Reporting Derrick Blakley
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CHICAGO (CBS) – For Roman Catholics, this year’s Advent season is also a season of change. For the first time in almost half a century, a new English language translation of Catholic Mass went into effect on Sunday.
As CBS 2′s Derrick Blakley reports, parishioners were adapting to new prayers and new responses.
At St. Clement Church in the Lincoln Park neighborhood on Sunday, and all around the English-speaking world, Catholic Mass sounded a little different.
In the past, when a Catholic priest told his congregation, “The Lord be with you,” the response was “and also with you.” Now, the response has changed to “and with your spirit.”
It’s the first new translation of the Roman Missal, or prayer book, in more than 40 years.
St. Clement pastor, Father Ken Simpson, said, “We’ve spent, really, the whole year reviewing what the mass means in general, what the prayer means.”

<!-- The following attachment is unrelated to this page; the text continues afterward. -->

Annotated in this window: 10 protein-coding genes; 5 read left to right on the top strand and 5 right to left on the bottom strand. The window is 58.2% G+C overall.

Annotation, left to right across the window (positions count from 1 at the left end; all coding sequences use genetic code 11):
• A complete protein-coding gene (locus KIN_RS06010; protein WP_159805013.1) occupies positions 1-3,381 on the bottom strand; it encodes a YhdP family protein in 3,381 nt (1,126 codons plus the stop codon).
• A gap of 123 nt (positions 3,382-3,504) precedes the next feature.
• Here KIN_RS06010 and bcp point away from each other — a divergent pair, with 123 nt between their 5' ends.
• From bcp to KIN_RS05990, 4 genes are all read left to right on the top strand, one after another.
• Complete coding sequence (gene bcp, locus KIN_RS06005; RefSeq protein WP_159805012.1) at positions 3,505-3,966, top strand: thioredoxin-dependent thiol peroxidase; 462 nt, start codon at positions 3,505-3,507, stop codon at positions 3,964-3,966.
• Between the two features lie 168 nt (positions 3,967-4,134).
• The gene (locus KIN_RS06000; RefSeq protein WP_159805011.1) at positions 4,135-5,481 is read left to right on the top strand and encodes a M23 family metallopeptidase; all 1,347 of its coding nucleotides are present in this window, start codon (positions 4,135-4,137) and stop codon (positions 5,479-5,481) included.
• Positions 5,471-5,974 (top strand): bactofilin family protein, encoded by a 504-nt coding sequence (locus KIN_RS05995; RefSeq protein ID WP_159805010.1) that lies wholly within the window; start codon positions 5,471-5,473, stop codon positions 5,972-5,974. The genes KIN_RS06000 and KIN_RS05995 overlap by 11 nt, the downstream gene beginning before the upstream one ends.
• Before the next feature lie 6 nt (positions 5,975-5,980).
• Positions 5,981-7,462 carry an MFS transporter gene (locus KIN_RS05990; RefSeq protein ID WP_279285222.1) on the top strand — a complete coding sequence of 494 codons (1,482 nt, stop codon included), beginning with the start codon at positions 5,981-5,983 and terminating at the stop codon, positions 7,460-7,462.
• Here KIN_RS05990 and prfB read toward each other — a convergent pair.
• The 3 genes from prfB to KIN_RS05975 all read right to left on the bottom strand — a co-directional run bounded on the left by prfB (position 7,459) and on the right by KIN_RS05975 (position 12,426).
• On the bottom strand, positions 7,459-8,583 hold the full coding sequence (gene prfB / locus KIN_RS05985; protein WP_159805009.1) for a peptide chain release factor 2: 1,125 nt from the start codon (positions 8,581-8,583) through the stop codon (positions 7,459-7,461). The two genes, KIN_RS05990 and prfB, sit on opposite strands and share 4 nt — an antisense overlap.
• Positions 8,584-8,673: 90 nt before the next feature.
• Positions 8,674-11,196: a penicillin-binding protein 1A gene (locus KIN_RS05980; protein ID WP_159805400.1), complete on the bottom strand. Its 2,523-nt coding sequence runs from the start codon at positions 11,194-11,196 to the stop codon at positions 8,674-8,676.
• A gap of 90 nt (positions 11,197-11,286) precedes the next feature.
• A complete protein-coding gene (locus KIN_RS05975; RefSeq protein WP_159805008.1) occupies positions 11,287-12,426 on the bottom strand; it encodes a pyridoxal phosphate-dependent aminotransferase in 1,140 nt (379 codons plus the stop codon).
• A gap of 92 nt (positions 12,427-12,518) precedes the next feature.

Many parishioners used “cheat sheets” at Mass on Sunday, but praised the new prayers.
“It just, like, freshens things up a little bit, and it changes the way that we think about Mass a little bit, instead of just being in the same old routine,” said Laura Clemons.
“For what I understand, it’s just a more accurate translation of the Latin,” said Jody Porter.
The changes represent the first major alterations in the Mass since the Second Vatican Council in the 1960s, when the Roman Catholic Church transitioned to saying the Mass in local languages rather than Latin for all churches.
With the change always comes controversy.
Critics worry the new translation is too lofty or too remote.
For example, in the Nicene Creed, the words “one in being with the father” have been changed to “consubstantial with the father.”
“When people are forming words and trying to learn words that they have to look up in the dictionary, that’s a challenge,” Simpson said.
It’s a challenge that might enrich worship for some, but could turn off others.
The English-language Missal that’s being discarded has been in use since 1973. It was intended to be temporary, until improvements could be made.
It turns out those improvements took more than 40 years.